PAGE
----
On the AP Stats exam, when writing a significance test (free response section) , what support is needed for the test statistic and p-value? Do students need the equation? Do they need a labeled and shaded curve? If they use technology to find these values, what should they write on their paper to support these values? Thank you!

Here are some thoughts about using technology for inference questions on the AP exam:

Recent rubrics have been very consistent in requiring that students name the inference procedure OR provide the formula to get credit for identifying the inference procedure. After the procedure has been identified, simply stating the output from the calculator is sufficient for the calculations.

p-value is sufficient to earn credit for the calculation step. For example, saying “The two-sample t test gives t = 1.28, df = 11.7,p-value = 0.11” would get credit for identifying the procedure and doing the calculations (assuming the values are correct, of course).But, being this brief comes with a risk: mis-typing an entry into the calculator will give wrong calculations and no partial credit can be given for the calculations without any work shown. However, if the student showed the formula with the correct numbers substituted in but got incorrect endpoints due to a typo, credit would be awarded for the procedure and most likely the calculations as well, provided that the calculations aren’t unreasonable in the context of the question. So, this seems like the safer option.

…until you get to two sample procedures. I don't know how typical my students are, but they have a lot of trouble keeping track of all the details involved in tests and intervals for differences of means and proportions. For many of my students, reporting the endpoints of a two-sample t interval from their calculator is much less risky than trying to get all the details of the formula correct. Not only that, it helps them keep their eyes on the big picture--what information the interval/test provides, rather than all the messy calculations.

A few more thoughts:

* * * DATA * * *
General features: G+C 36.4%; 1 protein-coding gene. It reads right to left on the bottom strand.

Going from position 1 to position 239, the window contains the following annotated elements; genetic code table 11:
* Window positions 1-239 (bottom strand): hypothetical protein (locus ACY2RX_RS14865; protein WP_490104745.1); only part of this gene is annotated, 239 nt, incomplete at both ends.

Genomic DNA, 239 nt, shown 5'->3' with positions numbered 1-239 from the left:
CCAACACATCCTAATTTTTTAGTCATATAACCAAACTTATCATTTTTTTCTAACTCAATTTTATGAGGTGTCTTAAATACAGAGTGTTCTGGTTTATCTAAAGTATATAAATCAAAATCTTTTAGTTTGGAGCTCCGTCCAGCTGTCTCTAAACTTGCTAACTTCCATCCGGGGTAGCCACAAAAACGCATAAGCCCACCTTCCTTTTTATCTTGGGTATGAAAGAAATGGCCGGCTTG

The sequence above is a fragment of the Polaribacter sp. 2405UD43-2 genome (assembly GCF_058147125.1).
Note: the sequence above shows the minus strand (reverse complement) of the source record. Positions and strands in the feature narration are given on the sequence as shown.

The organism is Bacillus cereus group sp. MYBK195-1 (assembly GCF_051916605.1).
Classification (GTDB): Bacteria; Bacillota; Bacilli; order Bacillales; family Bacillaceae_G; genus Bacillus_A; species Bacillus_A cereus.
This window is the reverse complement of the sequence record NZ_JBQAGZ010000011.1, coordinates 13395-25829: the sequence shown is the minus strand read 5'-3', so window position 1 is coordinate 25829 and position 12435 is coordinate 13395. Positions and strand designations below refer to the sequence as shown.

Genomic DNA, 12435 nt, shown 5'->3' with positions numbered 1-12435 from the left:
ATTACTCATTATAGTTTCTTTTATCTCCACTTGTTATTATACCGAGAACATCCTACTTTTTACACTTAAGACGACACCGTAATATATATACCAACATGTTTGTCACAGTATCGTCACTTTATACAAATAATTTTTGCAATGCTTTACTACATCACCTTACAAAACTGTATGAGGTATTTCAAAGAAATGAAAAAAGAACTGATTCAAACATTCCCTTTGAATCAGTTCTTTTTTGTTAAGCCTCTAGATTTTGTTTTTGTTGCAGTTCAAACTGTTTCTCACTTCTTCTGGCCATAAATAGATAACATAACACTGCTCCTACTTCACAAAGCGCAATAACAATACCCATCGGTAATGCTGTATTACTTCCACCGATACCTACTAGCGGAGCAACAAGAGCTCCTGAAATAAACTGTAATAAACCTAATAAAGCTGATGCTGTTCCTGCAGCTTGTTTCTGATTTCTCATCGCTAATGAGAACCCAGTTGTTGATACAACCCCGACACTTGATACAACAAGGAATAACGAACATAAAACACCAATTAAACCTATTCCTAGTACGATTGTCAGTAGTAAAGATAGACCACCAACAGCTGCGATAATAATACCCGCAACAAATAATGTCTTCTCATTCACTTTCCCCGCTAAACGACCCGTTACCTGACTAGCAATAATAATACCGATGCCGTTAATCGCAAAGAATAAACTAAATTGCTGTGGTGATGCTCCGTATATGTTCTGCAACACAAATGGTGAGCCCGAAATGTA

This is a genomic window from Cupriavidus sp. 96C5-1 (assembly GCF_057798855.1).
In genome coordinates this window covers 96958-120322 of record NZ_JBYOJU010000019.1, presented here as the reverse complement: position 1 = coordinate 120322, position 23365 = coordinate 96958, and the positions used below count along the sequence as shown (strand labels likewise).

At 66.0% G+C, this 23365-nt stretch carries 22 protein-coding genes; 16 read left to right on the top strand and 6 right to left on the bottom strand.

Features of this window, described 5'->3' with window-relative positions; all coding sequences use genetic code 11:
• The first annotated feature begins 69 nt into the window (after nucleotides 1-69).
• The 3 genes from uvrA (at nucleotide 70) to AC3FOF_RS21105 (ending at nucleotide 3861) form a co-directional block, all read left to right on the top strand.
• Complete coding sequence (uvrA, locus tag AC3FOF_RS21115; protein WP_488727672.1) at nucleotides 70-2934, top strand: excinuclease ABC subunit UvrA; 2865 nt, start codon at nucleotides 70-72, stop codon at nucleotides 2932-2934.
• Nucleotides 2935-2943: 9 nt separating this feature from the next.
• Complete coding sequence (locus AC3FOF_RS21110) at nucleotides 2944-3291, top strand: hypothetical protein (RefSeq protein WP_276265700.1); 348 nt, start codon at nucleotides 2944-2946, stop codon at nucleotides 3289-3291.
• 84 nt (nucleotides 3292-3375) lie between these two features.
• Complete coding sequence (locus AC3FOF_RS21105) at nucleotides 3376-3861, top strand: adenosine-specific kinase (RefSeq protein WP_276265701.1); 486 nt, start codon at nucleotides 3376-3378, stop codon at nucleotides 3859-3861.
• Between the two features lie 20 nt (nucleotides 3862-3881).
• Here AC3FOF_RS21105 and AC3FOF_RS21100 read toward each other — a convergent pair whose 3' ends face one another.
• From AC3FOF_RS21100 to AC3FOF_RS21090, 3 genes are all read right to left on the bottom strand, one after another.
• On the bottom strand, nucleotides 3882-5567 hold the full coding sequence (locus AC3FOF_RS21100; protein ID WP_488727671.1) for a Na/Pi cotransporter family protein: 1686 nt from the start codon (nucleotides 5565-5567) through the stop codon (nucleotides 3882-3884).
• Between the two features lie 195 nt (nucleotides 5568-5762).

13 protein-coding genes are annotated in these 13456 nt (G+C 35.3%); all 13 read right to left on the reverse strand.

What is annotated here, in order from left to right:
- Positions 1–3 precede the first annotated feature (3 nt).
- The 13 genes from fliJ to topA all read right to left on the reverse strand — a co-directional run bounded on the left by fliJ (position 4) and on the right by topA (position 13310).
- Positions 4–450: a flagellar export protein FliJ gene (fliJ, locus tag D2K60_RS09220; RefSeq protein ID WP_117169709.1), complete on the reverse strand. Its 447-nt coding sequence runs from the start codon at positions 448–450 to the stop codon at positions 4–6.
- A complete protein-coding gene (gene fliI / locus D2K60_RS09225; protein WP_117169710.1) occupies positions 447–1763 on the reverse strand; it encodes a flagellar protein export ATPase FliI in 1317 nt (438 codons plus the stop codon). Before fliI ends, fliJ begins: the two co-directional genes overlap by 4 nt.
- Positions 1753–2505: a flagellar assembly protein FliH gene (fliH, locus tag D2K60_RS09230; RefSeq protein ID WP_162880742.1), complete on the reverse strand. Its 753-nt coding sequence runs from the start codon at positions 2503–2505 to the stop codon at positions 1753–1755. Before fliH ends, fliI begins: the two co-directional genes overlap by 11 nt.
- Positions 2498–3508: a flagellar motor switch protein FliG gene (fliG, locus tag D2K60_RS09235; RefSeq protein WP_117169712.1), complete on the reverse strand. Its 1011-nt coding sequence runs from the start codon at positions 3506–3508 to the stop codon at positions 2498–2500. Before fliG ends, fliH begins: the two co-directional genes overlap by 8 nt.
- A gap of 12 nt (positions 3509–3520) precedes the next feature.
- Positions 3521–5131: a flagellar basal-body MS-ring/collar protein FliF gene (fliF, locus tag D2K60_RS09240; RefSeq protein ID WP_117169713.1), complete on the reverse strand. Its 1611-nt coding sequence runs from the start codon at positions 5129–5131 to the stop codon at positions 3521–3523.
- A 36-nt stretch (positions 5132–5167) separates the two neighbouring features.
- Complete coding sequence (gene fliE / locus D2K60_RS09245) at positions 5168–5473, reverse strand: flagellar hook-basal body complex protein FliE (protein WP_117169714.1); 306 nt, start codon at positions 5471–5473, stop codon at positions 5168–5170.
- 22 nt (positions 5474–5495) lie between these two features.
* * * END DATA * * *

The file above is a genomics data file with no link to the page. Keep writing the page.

On recent questions I have graded, many students have lost points by providing the correct endpoints for an interval (or test stat and p-value for a test) from their calculator and then mess up when trying to supplement their calculator work with the formula. On the AP exam, when students attempt to answer a question two different ways, they always get graded on the worse of the two responses. So, correct calculator work with wrong supplemental work gets graded as if the correct calculator work wasn't there. If your students attempt to do the calculations both ways, tell them to make sure that their responses match. Otherwise, pick one and cross out the other.

Also, if students choose to show the formula, I would suggest that they start with the numbers substituted into the formula. That is, don’t include the formula with symbols only. Many times students incorrectly write sigma when they mean s (or write p when they mean p-hat). This could also result in a loss of points, even if the numbers substituted in the formula are correct.

As for sketching the z or t distribution, it isn’t necessary and has the same risks/benefits of using the formula. Done well it can help a student think through a problem and communicate their method. But done incorrectly it can take away points from an otherwise fine answer. For inference questions, I don’t have my students draw the curve. But I do on probability questions!

All of these comments apply only to the free-response questions. It is certainly possible that a MC question might ask for a CI for a difference in proportions and then provide choices that include only formulas. So, I think it would be a bad idea to completely skip the formulas entirely. Also, these are suggestions for success on the AP exam—what you choose to require in your classroom (and what you deduct points for) is certainly up to you.

The strategy that you choose to use with your students regarding calculators and showing work will depend on several things, including the amount of time you have to develop the ideas and the abilities of your students. I don't have a perfect solution to this issue, but I hope that these thoughts are helpful!

Thanks,

Josh Tabor